60Secs From Adam Peaty As Siobhan-Marie O’Connor Goes 1:07 To Start Medley Mash

Siobhan-Marie O'Connor of Great Britain - by Patrick B. Kraemer

Double World Champion Adam Peaty slipped in a quiet 1:00.05 Olympic-season opener over 100m breaststroke at the Miami Super Challenge on train-race tour Down Under, while, good as that minute was, the 100m breaststroke swim that caught the eye was the one that produced a hint of medley might to come: Peaty’s Britain teammate Siobhan-Marie O’Connor, on 1:07.79, a maiden 1:07 at the start of a medley mash

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Gergö Horvath

Hosszu just went 2.08 in the 200 IM in France – 2.05 high and gold for the Iron Lady in Rio 🙂
– [report: http://www.swimvortex.com/speedy-sprint-start-to-olympic-season-for-florent-manaudou-a-nice-21-72/%5D


2:08 in January is just nuts, not as crazy as Ledecky swimming 8:06 in January tho 🙂

I think Hosszu should just swim 200/400 IM and 200 back in Rio, and forget about 100 back, 100/200 free, or 200 fly.

She’s strong gold medal favorite in 200/400 IM and can even win 200 back without the cumbersome of swimming other events where she has little chance to medal.

paolo rubbiani

In my opinion, 1.56.07 in 200 free by Michelle Coleman is a breakthrough news for her (PB?), and for Sweden’s perspectives in the women’s relays (not only the 4×200 free).

Coleman (’93, like Sjostrom) is a talented swimmer, and if she finds the right form, together with the rise of polyvalent Louise Hansson (’96) and her sister Sophie (’98), breaststroke specialist beside 50 World champion Jennie Johansson , may boost the chances to medal at Olympics for all the Swedish relays.

This will be really an intriguing season towards Rio, if we think that we are just at the end of January..



Even when they placed fourth in Kazan 4×100 and 4×200 free, Sweden was still a bit behind the bronze medalists.

You are right that Sweden can still improve if Coleman and Hansson continue to improve. and That is an upside. Having Sjostrom is obviously a major major plus.

However, there are a couple of problems with Sweden:

1. Sjostrom.
She is BY FAR the reason Sweden finished 4th in both free relays and silver in medley relay. Yes, having her is a huge advantage, but if she has an off day, then Sweden can go from silver to not even qualify to final.

2. No Depth.
Sweden just does not have the luxury of USA or Australia/China to a degree to have alternates for its relays. And then when a swimmer is having an off day, they can’t replace her with another swimmer. Or the next swimmer is far slower. This has happened to the Netherlands in London. Most people had predicted the Dutch ladies to win 4x100free (I did not, I had predicted Australia in speedendurance blog), but then Inge Dekker had terrible swim in the final and there went their gold.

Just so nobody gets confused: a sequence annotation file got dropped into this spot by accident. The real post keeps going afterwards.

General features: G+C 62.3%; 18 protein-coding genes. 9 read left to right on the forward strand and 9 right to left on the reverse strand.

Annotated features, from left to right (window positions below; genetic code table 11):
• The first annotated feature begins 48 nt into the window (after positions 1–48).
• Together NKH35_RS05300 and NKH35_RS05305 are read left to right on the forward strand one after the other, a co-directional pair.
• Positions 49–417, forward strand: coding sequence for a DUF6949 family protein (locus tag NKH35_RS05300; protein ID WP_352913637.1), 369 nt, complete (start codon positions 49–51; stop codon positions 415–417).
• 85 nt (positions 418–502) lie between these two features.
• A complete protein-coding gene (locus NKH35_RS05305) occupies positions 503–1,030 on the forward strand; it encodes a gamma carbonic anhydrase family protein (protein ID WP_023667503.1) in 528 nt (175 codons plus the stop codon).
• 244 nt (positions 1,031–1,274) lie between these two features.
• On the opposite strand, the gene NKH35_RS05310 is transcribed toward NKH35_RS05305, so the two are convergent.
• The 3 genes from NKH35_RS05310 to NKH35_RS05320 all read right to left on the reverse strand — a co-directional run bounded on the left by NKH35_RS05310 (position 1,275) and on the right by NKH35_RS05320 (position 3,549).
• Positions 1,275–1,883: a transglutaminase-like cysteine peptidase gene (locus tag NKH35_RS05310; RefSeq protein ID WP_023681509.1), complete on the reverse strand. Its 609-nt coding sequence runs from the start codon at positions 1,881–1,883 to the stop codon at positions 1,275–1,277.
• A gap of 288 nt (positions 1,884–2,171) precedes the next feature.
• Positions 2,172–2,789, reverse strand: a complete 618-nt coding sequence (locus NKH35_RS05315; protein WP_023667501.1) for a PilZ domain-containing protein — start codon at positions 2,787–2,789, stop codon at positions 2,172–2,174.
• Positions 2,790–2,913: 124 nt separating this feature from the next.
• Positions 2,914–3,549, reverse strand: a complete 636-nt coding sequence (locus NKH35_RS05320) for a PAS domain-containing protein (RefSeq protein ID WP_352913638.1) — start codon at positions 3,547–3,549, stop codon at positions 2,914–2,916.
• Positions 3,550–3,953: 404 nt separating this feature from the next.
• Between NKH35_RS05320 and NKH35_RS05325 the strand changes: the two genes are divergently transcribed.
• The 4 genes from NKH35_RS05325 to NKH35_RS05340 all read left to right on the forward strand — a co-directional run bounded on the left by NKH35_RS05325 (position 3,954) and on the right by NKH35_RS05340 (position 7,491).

Or Denmark in Kazan. Many had predicted Denmark to be in medal contention in medley Rio in Kazan. But then at the end of the week it was obvious that Pedersen did not have a good meet at all. They still had to swim Pedersen in both prelims and final because they had no other choice, and she split 1:07+, a swimmer who has 1:05+ PB from flat start.

In all three relays in Kazan, Sweden swam the same swimmers in both prelims and finals. So you can now imagine if one swimmer is having a bad day, and especially if it’s Sjostrom.

However if the positive upsides like what you wrote above materialize, and none of the potential problems I wrote above does not happen, then yes Sweden has improved chances for medal in all relays.


Actually, Sweden didn’t swim the same teams in heat and final in the 4x200m, but they could only afford to swap their weakest swimmer.



You are correct, Stina Gradell was substituted by Ida Marko Varga in the final


That reminds me of another point:
Had Sarah Sjostrom been a US swimmer, she would have had a tons of golds and other medals from Olympics/Worlds.

paolo rubbiani

@Aswimfan: yes, obviously Sweden (like Denmark or The Netherlands) has a small group of high-level international swimmers and must hope that everything goes well as regards injuries or health troubles, but this is true in general.
Last year, my Italy won a great silver medal at Worlds in the 4×200 free relay, but if, not only the well-known Pellegrini, but also, for instance, the less famous Alice Mizzau, hadn’t been healthy or also only they had been in bad shape, the history would have been different. And so for other teams (Australia, with the forfeits of Elmslie and Palmer and weak performances by Barratt and also McKeon; etc ).
Injuries and health troubles, or just a poor shape of some “pivotal swimmers”, may obviously happen in every team, but are unpredictable…till they happen, so I think that we can do our predictions “sic stantibus rebus”, i.e. assuming no injuries or health troubles. And for us, real swimming-fans, is interesting to stay here to comment a meeting in January, in the midst of training, first to have news, then to try to sharpen our “forumistic” predictions for the main events.


O’Connor needs to improve her backstroke if she wants to win silver or even just bronze in Rio.

In Kazan, she was still competitive with Hosszu in fly, but Hosszu left her behind in backstroke. And then Watanabe was able to claw back during breast. Watanabe seriously improved her free that she actually caught and passed O’Connor in the last meters.

Craig Lord

I think she will indeed improve aswimfan but the race will be about more than 3 people. The likes of Maya Dirado and others may well have something loud to say, too, on medley – and there’ll be some surprises, I’d imagine…

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